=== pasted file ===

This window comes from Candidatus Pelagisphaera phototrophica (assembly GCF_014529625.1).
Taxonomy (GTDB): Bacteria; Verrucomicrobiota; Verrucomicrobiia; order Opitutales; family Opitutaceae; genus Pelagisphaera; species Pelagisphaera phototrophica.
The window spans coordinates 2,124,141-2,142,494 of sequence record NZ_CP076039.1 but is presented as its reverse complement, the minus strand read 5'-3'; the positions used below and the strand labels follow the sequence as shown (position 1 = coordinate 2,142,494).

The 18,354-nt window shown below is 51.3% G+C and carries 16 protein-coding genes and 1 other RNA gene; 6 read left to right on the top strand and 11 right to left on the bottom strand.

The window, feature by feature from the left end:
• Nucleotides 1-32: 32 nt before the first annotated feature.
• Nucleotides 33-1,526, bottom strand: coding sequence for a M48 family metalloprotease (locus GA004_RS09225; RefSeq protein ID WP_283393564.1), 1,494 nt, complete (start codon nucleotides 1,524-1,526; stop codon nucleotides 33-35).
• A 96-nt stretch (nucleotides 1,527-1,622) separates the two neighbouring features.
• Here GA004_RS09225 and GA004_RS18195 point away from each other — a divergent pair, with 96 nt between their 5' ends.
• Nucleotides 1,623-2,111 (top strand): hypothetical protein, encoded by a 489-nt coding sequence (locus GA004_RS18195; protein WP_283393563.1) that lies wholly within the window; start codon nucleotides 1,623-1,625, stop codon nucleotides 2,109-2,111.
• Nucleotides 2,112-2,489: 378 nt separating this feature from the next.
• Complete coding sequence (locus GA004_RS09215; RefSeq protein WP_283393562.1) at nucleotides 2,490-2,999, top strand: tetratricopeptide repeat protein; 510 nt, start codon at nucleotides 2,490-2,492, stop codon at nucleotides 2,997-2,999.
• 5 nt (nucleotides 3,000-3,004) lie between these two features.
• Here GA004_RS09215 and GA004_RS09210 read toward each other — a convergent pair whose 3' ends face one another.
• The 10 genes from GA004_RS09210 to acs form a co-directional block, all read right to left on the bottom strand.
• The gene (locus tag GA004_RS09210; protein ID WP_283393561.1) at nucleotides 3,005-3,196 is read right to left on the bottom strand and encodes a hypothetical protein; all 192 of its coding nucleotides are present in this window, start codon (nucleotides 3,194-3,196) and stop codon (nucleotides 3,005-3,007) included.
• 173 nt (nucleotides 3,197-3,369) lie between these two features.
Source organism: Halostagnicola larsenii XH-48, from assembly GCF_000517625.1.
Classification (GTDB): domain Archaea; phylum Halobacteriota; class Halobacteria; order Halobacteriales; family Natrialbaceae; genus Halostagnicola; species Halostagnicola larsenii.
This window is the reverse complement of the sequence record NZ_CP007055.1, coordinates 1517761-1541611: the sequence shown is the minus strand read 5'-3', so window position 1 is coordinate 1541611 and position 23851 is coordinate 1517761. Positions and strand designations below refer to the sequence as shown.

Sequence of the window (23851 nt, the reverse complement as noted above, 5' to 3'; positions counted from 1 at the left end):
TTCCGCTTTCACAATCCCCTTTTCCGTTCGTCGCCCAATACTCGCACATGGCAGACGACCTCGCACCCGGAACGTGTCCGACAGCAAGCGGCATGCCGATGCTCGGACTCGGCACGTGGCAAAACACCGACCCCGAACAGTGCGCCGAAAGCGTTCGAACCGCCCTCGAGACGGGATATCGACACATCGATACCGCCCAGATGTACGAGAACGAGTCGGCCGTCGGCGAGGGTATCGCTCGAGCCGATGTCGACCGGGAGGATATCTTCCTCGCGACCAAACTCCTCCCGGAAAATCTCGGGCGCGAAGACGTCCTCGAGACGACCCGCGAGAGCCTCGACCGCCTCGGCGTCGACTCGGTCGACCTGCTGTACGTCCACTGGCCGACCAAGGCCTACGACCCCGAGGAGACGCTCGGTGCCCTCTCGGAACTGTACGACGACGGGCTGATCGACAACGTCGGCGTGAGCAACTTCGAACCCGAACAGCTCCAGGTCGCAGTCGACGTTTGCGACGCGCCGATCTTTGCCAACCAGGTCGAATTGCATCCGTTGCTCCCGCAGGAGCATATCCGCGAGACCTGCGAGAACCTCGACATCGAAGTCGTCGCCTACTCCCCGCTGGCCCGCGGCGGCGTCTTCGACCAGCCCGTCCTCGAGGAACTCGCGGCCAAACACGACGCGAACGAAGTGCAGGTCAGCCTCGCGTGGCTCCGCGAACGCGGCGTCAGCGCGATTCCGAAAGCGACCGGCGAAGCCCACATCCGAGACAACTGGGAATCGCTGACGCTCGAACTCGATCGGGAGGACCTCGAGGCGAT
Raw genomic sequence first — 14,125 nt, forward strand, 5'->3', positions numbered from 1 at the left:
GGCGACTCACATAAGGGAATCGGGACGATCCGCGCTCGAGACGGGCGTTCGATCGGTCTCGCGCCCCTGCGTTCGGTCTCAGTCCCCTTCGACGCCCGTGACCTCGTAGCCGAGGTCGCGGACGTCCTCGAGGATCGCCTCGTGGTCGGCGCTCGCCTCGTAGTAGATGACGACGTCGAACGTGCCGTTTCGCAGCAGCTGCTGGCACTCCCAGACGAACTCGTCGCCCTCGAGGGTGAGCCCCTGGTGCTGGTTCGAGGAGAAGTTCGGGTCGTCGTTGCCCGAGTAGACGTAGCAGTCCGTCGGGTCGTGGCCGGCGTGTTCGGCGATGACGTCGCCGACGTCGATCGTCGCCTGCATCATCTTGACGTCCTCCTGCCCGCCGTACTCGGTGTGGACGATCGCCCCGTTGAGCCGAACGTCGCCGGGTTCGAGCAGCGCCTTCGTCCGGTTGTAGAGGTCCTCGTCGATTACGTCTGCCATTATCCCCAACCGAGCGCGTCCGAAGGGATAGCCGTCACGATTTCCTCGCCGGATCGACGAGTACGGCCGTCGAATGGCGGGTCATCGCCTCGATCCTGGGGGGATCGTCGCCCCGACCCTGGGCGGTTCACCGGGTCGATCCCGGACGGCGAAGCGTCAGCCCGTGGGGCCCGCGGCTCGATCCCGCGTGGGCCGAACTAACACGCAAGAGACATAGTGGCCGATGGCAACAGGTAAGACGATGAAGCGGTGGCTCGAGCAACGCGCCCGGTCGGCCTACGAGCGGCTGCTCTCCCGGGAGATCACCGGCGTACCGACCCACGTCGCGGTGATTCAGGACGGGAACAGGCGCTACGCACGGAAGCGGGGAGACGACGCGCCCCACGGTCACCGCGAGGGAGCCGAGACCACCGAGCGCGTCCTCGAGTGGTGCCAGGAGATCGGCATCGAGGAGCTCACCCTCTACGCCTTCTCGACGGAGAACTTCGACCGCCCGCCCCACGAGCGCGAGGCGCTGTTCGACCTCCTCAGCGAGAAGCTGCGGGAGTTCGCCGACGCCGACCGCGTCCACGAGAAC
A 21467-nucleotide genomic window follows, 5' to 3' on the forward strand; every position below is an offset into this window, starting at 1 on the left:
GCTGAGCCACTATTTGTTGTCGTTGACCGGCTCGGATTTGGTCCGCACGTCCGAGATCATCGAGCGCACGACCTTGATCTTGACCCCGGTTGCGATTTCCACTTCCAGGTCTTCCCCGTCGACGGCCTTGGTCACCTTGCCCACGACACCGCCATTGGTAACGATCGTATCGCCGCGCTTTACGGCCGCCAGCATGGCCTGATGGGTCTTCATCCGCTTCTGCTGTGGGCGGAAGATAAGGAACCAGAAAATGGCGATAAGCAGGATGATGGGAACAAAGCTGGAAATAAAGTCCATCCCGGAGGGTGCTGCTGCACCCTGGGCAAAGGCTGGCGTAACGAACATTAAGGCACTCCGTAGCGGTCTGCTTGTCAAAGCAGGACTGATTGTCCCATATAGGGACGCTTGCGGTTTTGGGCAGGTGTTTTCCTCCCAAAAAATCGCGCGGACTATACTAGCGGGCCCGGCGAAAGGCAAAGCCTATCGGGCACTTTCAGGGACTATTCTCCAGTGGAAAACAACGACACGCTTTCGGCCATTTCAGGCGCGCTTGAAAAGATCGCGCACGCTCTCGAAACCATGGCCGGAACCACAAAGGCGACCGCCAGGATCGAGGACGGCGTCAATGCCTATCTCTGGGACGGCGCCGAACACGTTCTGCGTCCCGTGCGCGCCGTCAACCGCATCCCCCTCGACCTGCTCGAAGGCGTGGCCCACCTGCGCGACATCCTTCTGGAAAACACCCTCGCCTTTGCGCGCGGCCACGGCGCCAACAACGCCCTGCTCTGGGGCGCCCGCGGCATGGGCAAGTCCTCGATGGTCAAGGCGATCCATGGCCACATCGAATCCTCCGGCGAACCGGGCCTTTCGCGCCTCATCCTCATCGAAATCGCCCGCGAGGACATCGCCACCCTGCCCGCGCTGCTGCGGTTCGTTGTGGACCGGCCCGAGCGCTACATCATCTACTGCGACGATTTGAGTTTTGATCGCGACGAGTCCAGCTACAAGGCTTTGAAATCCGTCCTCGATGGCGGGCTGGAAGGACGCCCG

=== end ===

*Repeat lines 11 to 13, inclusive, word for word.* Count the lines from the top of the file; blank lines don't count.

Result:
• Nucleotides 2,112-2,489: 378 nt separating this feature from the next.
• Complete coding sequence (locus GA004_RS09215; RefSeq protein WP_283393562.1) at nucleotides 2,490-2,999, top strand: tetratricopeptide repeat protein; 510 nt, start codon at nucleotides 2,490-2,492, stop codon at nucleotides 2,997-2,999.
• 5 nt (nucleotides 3,000-3,004) lie between these two features.